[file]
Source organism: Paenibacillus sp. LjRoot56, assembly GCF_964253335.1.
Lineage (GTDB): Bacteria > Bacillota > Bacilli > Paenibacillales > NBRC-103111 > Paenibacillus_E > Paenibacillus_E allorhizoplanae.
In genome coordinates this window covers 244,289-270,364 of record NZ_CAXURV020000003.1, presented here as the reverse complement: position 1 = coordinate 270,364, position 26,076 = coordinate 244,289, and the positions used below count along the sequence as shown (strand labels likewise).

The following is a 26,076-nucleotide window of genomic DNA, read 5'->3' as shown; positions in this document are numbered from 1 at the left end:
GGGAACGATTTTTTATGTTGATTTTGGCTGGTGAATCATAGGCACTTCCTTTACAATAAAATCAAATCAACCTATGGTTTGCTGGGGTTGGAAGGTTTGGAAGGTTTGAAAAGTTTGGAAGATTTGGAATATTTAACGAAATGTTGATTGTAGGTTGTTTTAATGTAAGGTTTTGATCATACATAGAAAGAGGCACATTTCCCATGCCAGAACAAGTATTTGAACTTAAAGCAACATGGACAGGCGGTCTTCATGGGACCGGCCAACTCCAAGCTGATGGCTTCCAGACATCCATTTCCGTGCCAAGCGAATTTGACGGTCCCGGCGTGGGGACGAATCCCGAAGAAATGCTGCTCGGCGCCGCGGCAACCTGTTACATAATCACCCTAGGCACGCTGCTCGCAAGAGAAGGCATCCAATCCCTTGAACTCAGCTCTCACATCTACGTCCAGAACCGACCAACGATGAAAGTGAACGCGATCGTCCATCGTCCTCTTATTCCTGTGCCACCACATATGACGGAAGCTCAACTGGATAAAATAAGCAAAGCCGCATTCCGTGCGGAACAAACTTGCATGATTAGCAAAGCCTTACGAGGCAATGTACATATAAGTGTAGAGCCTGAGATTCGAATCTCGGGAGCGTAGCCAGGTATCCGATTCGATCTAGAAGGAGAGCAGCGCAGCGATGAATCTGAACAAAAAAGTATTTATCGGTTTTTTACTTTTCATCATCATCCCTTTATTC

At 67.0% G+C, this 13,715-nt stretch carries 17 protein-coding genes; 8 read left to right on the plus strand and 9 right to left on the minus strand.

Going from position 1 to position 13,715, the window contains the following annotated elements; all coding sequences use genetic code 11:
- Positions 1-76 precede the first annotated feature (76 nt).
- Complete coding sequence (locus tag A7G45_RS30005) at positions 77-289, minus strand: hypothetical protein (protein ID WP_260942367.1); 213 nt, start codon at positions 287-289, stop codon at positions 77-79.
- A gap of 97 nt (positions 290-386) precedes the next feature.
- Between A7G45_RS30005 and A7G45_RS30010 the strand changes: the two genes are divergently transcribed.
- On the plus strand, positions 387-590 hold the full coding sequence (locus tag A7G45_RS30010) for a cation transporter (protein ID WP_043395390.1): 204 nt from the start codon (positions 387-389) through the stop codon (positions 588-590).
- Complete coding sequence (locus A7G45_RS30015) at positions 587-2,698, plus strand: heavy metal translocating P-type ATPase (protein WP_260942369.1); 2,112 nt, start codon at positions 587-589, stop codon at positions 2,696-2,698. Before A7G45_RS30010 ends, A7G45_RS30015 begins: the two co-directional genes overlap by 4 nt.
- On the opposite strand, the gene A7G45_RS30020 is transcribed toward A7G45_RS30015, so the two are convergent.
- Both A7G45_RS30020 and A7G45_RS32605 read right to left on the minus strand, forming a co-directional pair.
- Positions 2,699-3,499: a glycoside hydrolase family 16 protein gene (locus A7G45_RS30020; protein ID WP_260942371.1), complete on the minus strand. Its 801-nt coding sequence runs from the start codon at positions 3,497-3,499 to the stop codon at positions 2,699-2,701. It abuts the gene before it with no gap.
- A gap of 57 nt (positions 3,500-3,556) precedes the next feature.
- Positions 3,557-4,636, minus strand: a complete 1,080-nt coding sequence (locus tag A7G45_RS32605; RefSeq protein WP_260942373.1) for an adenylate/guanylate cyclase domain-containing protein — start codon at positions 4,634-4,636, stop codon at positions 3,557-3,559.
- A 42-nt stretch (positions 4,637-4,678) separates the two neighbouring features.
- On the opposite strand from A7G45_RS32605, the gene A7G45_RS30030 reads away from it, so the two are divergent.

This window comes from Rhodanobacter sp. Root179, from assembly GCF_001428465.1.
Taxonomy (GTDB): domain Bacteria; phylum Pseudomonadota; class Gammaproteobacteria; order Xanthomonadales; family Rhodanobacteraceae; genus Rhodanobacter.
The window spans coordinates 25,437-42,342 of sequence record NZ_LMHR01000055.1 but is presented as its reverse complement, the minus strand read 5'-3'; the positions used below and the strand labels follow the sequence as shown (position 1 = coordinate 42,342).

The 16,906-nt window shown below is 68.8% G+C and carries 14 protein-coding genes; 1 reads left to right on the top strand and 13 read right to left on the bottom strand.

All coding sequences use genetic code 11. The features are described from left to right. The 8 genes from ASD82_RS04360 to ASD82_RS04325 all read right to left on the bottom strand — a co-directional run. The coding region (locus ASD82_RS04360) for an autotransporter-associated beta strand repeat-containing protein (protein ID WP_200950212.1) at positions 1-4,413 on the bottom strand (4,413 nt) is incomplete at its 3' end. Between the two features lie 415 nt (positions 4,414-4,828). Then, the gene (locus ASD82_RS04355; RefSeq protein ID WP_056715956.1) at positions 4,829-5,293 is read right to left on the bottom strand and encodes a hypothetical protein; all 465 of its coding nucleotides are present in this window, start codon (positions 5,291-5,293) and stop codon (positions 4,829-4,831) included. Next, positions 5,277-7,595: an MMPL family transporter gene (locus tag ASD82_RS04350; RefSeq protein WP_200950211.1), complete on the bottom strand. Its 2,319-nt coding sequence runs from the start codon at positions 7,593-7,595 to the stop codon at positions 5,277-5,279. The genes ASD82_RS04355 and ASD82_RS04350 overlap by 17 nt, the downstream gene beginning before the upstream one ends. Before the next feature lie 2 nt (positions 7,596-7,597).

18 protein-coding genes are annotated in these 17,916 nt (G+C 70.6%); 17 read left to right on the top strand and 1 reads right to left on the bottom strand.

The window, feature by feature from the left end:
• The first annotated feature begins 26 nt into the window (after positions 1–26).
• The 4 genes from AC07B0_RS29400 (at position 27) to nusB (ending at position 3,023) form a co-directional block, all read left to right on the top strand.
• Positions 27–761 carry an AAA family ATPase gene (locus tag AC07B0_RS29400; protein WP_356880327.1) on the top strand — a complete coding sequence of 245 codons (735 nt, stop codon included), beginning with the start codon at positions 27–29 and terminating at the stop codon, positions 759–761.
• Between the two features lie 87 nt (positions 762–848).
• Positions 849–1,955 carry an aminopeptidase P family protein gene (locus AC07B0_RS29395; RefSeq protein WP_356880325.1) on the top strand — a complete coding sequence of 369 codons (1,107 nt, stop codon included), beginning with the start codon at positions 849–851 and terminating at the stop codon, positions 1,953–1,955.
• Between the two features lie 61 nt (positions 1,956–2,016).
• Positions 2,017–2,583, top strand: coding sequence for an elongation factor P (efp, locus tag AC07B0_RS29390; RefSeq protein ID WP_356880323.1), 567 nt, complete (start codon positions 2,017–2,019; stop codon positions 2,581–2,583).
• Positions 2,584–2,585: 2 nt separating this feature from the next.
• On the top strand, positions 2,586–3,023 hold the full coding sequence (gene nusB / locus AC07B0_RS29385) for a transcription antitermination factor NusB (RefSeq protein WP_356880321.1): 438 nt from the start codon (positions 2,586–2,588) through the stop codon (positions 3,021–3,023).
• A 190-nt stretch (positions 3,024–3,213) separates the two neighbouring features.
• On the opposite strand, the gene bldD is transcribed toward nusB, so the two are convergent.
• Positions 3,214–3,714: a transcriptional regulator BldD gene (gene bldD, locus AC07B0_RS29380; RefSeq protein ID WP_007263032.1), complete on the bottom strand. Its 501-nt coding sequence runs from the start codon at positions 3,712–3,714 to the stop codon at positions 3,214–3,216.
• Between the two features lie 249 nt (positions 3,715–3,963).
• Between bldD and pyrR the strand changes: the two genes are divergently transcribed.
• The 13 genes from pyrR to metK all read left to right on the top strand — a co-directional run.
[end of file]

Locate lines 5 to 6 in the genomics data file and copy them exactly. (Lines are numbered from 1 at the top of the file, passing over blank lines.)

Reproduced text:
GGGAACGATTTTTTATGTTGATTTTGGCTGGTGAATCATAGGCACTTCCTTTACAATAAAATCAAATCAACCTATGGTTTGCTGGGGTTGGAAGGTTTGGAAGGTTTGAAAAGTTTGGAAGATTTGGAATATTTAACGAAATGTTGATTGTAGGTTGTTTTAATGTAAGGTTTTGATCATACATAGAAAGAGGCACATTTCCCATGCCAGAACAAGTATTTGAACTTAAAGCAACATGGACAGGCGGTCTTCATGGGACCGGCCAACTCCAAGCTGATGGCTTCCAGACATCCATTTCCGTGCCAAGCGAATTTGACGGTCCCGGCGTGGGGACGAATCCCGAAGAAATGCTGCTCGGCGCCGCGGCAACCTGTTACATAATCACCCTAGGCACGCTGCTCGCAAGAGAAGGCATCCAATCCCTTGAACTCAGCTCTCACATCTACGTCCAGAACCGACCAACGATGAAAGTGAACGCGATCGTCCATCGTCCTCTTATTCCTGTGCCACCACATATGACGGAAGCTCAACTGGATAAAATAAGCAAAGCCGCATTCCGTGCGGAACAAACTTGCATGATTAGCAAAGCCTTACGAGGCAATGTACATATAAGTGTAGAGCCTGAGATTCGAATCTCGGGAGCGTAGCCAGGTATCCGATTCGATCTAGAAGGAGAGCAGCGCAGCGATGAATCTGAACAAAAAAGTATTTATCGGTTTTTTACTTTTCATCATCATCCCTTTATTC

At 67.0% G+C, this 13,715-nt stretch carries 17 protein-coding genes; 8 read left to right on the plus strand and 9 right to left on the minus strand.